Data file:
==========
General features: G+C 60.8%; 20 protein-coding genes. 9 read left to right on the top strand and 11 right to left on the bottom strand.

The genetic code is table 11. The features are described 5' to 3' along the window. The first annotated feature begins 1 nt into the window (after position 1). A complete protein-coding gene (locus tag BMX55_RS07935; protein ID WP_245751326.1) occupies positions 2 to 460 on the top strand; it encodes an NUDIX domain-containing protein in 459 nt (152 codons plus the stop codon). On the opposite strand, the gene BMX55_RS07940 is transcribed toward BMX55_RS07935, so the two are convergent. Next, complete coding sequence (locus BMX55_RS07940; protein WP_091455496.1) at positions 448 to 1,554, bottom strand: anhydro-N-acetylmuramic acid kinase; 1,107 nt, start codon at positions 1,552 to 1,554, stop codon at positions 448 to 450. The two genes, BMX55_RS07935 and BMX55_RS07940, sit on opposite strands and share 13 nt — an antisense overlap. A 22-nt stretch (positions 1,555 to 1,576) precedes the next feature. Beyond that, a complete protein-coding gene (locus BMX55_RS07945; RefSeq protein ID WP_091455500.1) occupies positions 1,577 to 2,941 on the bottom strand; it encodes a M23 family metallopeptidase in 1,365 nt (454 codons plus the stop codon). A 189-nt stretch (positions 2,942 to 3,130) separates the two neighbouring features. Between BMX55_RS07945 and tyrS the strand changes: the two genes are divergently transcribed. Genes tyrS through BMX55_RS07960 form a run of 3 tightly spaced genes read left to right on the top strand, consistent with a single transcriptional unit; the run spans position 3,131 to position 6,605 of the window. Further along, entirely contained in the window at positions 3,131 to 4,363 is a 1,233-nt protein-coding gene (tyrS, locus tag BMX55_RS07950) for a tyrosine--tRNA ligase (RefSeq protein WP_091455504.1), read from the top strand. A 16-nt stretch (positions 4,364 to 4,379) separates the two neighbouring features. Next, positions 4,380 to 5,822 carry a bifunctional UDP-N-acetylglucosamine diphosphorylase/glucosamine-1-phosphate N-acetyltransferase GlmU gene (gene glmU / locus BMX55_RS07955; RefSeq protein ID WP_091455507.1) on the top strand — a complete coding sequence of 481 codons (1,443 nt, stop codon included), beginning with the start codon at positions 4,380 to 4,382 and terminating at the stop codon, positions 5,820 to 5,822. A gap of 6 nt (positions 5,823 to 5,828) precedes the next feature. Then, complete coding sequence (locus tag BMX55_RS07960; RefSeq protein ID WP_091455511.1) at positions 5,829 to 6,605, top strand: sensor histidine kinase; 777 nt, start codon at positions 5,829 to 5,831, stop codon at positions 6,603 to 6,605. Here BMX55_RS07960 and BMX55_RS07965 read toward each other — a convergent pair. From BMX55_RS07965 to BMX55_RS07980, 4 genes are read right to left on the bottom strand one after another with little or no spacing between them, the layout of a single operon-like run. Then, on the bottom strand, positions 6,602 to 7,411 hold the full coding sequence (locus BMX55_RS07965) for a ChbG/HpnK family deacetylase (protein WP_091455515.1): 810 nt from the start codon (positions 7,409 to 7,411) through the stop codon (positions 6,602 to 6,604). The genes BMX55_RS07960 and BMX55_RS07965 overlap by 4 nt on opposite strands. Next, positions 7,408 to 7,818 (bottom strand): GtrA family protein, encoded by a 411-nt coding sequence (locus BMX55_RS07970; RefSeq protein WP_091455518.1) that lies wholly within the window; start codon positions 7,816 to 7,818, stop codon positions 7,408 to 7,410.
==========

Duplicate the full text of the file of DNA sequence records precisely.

General features: G+C 60.8%; 20 protein-coding genes. 9 read left to right on the top strand and 11 right to left on the bottom strand.

The genetic code is table 11. The features are described 5' to 3' along the window. The first annotated feature begins 1 nt into the window (after position 1). A complete protein-coding gene (locus tag BMX55_RS07935; protein ID WP_245751326.1) occupies positions 2 to 460 on the top strand; it encodes an NUDIX domain-containing protein in 459 nt (152 codons plus the stop codon). On the opposite strand, the gene BMX55_RS07940 is transcribed toward BMX55_RS07935, so the two are convergent. Next, complete coding sequence (locus BMX55_RS07940; protein WP_091455496.1) at positions 448 to 1,554, bottom strand: anhydro-N-acetylmuramic acid kinase; 1,107 nt, start codon at positions 1,552 to 1,554, stop codon at positions 448 to 450. The two genes, BMX55_RS07935 and BMX55_RS07940, sit on opposite strands and share 13 nt — an antisense overlap. A 22-nt stretch (positions 1,555 to 1,576) precedes the next feature. Beyond that, a complete protein-coding gene (locus BMX55_RS07945; RefSeq protein ID WP_091455500.1) occupies positions 1,577 to 2,941 on the bottom strand; it encodes a M23 family metallopeptidase in 1,365 nt (454 codons plus the stop codon). A 189-nt stretch (positions 2,942 to 3,130) separates the two neighbouring features. Between BMX55_RS07945 and tyrS the strand changes: the two genes are divergently transcribed. Genes tyrS through BMX55_RS07960 form a run of 3 tightly spaced genes read left to right on the top strand, consistent with a single transcriptional unit; the run spans position 3,131 to position 6,605 of the window. Further along, entirely contained in the window at positions 3,131 to 4,363 is a 1,233-nt protein-coding gene (tyrS, locus tag BMX55_RS07950) for a tyrosine--tRNA ligase (RefSeq protein WP_091455504.1), read from the top strand. A 16-nt stretch (positions 4,364 to 4,379) separates the two neighbouring features. Next, positions 4,380 to 5,822 carry a bifunctional UDP-N-acetylglucosamine diphosphorylase/glucosamine-1-phosphate N-acetyltransferase GlmU gene (gene glmU / locus BMX55_RS07955; RefSeq protein ID WP_091455507.1) on the top strand — a complete coding sequence of 481 codons (1,443 nt, stop codon included), beginning with the start codon at positions 4,380 to 4,382 and terminating at the stop codon, positions 5,820 to 5,822. A gap of 6 nt (positions 5,823 to 5,828) precedes the next feature. Then, complete coding sequence (locus tag BMX55_RS07960; RefSeq protein ID WP_091455511.1) at positions 5,829 to 6,605, top strand: sensor histidine kinase; 777 nt, start codon at positions 5,829 to 5,831, stop codon at positions 6,603 to 6,605. Here BMX55_RS07960 and BMX55_RS07965 read toward each other — a convergent pair. From BMX55_RS07965 to BMX55_RS07980, 4 genes are read right to left on the bottom strand one after another with little or no spacing between them, the layout of a single operon-like run. Then, on the bottom strand, positions 6,602 to 7,411 hold the full coding sequence (locus BMX55_RS07965) for a ChbG/HpnK family deacetylase (protein WP_091455515.1): 810 nt from the start codon (positions 7,409 to 7,411) through the stop codon (positions 6,602 to 6,604). The genes BMX55_RS07960 and BMX55_RS07965 overlap by 4 nt on opposite strands. Next, positions 7,408 to 7,818 (bottom strand): GtrA family protein, encoded by a 411-nt coding sequence (locus BMX55_RS07970; RefSeq protein WP_091455518.1) that lies wholly within the window; start codon positions 7,816 to 7,818, stop codon positions 7,408 to 7,410.